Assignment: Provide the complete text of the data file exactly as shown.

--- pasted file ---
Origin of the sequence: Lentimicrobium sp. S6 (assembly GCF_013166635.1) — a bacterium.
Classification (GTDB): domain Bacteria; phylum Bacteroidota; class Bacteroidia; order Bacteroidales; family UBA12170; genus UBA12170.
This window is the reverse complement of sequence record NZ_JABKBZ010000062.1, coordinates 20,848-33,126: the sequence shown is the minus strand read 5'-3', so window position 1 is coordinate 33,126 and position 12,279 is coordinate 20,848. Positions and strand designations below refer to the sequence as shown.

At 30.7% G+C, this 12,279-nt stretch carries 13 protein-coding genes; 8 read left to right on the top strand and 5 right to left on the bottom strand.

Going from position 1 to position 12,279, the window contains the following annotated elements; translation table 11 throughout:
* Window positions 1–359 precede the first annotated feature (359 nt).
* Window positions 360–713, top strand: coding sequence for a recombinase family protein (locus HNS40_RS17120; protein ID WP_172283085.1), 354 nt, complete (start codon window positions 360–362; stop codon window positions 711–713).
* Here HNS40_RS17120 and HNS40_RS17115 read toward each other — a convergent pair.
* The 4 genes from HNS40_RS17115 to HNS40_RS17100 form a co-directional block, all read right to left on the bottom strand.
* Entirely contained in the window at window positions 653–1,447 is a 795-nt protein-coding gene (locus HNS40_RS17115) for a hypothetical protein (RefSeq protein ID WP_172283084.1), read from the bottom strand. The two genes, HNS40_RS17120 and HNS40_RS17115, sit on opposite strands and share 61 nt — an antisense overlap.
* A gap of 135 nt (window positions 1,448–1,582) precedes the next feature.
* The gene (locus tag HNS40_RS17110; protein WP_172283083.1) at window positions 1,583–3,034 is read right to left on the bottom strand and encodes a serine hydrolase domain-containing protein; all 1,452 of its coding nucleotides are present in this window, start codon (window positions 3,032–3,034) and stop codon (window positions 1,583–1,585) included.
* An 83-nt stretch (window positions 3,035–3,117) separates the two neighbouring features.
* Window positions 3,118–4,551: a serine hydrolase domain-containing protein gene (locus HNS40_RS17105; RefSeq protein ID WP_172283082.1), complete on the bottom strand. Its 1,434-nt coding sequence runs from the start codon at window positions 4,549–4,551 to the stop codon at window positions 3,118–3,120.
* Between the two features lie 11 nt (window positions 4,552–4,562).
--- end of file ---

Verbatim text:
Origin of the sequence: Lentimicrobium sp. S6 (assembly GCF_013166635.1) — a bacterium.
Classification (GTDB): domain Bacteria; phylum Bacteroidota; class Bacteroidia; order Bacteroidales; family UBA12170; genus UBA12170.
This window is the reverse complement of sequence record NZ_JABKBZ010000062.1, coordinates 20,848-33,126: the sequence shown is the minus strand read 5'-3', so window position 1 is coordinate 33,126 and position 12,279 is coordinate 20,848. Positions and strand designations below refer to the sequence as shown.

At 30.7% G+C, this 12,279-nt stretch carries 13 protein-coding genes; 8 read left to right on the top strand and 5 right to left on the bottom strand.

Going from position 1 to position 12,279, the window contains the following annotated elements; translation table 11 throughout:
* Window positions 1–359 precede the first annotated feature (359 nt).
* Window positions 360–713, top strand: coding sequence for a recombinase family protein (locus HNS40_RS17120; protein ID WP_172283085.1), 354 nt, complete (start codon window positions 360–362; stop codon window positions 711–713).
* Here HNS40_RS17120 and HNS40_RS17115 read toward each other — a convergent pair.
* The 4 genes from HNS40_RS17115 to HNS40_RS17100 form a co-directional block, all read right to left on the bottom strand.
* Entirely contained in the window at window positions 653–1,447 is a 795-nt protein-coding gene (locus HNS40_RS17115) for a hypothetical protein (RefSeq protein ID WP_172283084.1), read from the bottom strand. The two genes, HNS40_RS17120 and HNS40_RS17115, sit on opposite strands and share 61 nt — an antisense overlap.
* A gap of 135 nt (window positions 1,448–1,582) precedes the next feature.
* The gene (locus tag HNS40_RS17110; protein WP_172283083.1) at window positions 1,583–3,034 is read right to left on the bottom strand and encodes a serine hydrolase domain-containing protein; all 1,452 of its coding nucleotides are present in this window, start codon (window positions 3,032–3,034) and stop codon (window positions 1,583–1,585) included.
* An 83-nt stretch (window positions 3,035–3,117) separates the two neighbouring features.
* Window positions 3,118–4,551: a serine hydrolase domain-containing protein gene (locus HNS40_RS17105; RefSeq protein ID WP_172283082.1), complete on the bottom strand. Its 1,434-nt coding sequence runs from the start codon at window positions 4,549–4,551 to the stop codon at window positions 3,118–3,120.
* Between the two features lie 11 nt (window positions 4,552–4,562).